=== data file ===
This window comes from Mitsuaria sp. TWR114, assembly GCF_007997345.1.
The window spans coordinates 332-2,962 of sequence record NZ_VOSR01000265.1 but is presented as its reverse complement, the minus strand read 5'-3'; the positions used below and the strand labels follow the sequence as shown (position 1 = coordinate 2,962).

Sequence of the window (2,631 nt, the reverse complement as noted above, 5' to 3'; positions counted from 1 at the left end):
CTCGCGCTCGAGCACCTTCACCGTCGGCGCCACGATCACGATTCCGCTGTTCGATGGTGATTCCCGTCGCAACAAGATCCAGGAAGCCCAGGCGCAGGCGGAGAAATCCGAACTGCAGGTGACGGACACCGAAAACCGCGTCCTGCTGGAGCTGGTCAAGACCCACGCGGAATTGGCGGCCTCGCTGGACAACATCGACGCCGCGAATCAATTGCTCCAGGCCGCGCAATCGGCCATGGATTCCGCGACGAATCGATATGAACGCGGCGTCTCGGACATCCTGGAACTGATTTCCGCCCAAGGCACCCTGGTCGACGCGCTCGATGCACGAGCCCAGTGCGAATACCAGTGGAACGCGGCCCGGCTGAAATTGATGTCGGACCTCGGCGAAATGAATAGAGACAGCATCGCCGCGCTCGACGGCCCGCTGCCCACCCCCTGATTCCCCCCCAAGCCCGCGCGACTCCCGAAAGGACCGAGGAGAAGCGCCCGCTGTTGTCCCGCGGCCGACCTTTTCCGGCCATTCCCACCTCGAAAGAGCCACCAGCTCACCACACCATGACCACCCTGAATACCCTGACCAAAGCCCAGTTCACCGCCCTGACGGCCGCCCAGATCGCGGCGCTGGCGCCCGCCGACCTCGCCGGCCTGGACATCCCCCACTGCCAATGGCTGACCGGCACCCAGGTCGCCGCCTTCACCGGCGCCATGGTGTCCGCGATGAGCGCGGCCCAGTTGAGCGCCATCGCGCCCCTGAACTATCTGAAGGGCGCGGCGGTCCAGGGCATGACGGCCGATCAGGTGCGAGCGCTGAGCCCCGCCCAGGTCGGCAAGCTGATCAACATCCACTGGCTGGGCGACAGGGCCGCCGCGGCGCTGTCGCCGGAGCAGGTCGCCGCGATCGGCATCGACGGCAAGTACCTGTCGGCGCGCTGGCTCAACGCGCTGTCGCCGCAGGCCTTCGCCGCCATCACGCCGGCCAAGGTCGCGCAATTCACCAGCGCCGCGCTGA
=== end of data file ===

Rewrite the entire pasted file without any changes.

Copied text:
This window comes from Mitsuaria sp. TWR114, assembly GCF_007997345.1.
The window spans coordinates 332-2,962 of sequence record NZ_VOSR01000265.1 but is presented as its reverse complement, the minus strand read 5'-3'; the positions used below and the strand labels follow the sequence as shown (position 1 = coordinate 2,962).

Sequence of the window (2,631 nt, the reverse complement as noted above, 5' to 3'; positions counted from 1 at the left end):
CTCGCGCTCGAGCACCTTCACCGTCGGCGCCACGATCACGATTCCGCTGTTCGATGGTGATTCCCGTCGCAACAAGATCCAGGAAGCCCAGGCGCAGGCGGAGAAATCCGAACTGCAGGTGACGGACACCGAAAACCGCGTCCTGCTGGAGCTGGTCAAGACCCACGCGGAATTGGCGGCCTCGCTGGACAACATCGACGCCGCGAATCAATTGCTCCAGGCCGCGCAATCGGCCATGGATTCCGCGACGAATCGATATGAACGCGGCGTCTCGGACATCCTGGAACTGATTTCCGCCCAAGGCACCCTGGTCGACGCGCTCGATGCACGAGCCCAGTGCGAATACCAGTGGAACGCGGCCCGGCTGAAATTGATGTCGGACCTCGGCGAAATGAATAGAGACAGCATCGCCGCGCTCGACGGCCCGCTGCCCACCCCCTGATTCCCCCCCAAGCCCGCGCGACTCCCGAAAGGACCGAGGAGAAGCGCCCGCTGTTGTCCCGCGGCCGACCTTTTCCGGCCATTCCCACCTCGAAAGAGCCACCAGCTCACCACACCATGACCACCCTGAATACCCTGACCAAAGCCCAGTTCACCGCCCTGACGGCCGCCCAGATCGCGGCGCTGGCGCCCGCCGACCTCGCCGGCCTGGACATCCCCCACTGCCAATGGCTGACCGGCACCCAGGTCGCCGCCTTCACCGGCGCCATGGTGTCCGCGATGAGCGCGGCCCAGTTGAGCGCCATCGCGCCCCTGAACTATCTGAAGGGCGCGGCGGTCCAGGGCATGACGGCCGATCAGGTGCGAGCGCTGAGCCCCGCCCAGGTCGGCAAGCTGATCAACATCCACTGGCTGGGCGACAGGGCCGCCGCGGCGCTGTCGCCGGAGCAGGTCGCCGCGATCGGCATCGACGGCAAGTACCTGTCGGCGCGCTGGCTCAACGCGCTGTCGCCGCAGGCCTTCGCCGCCATCACGCCGGCCAAGGTCGCGCAATTCACCAGCGCCGCGCTGA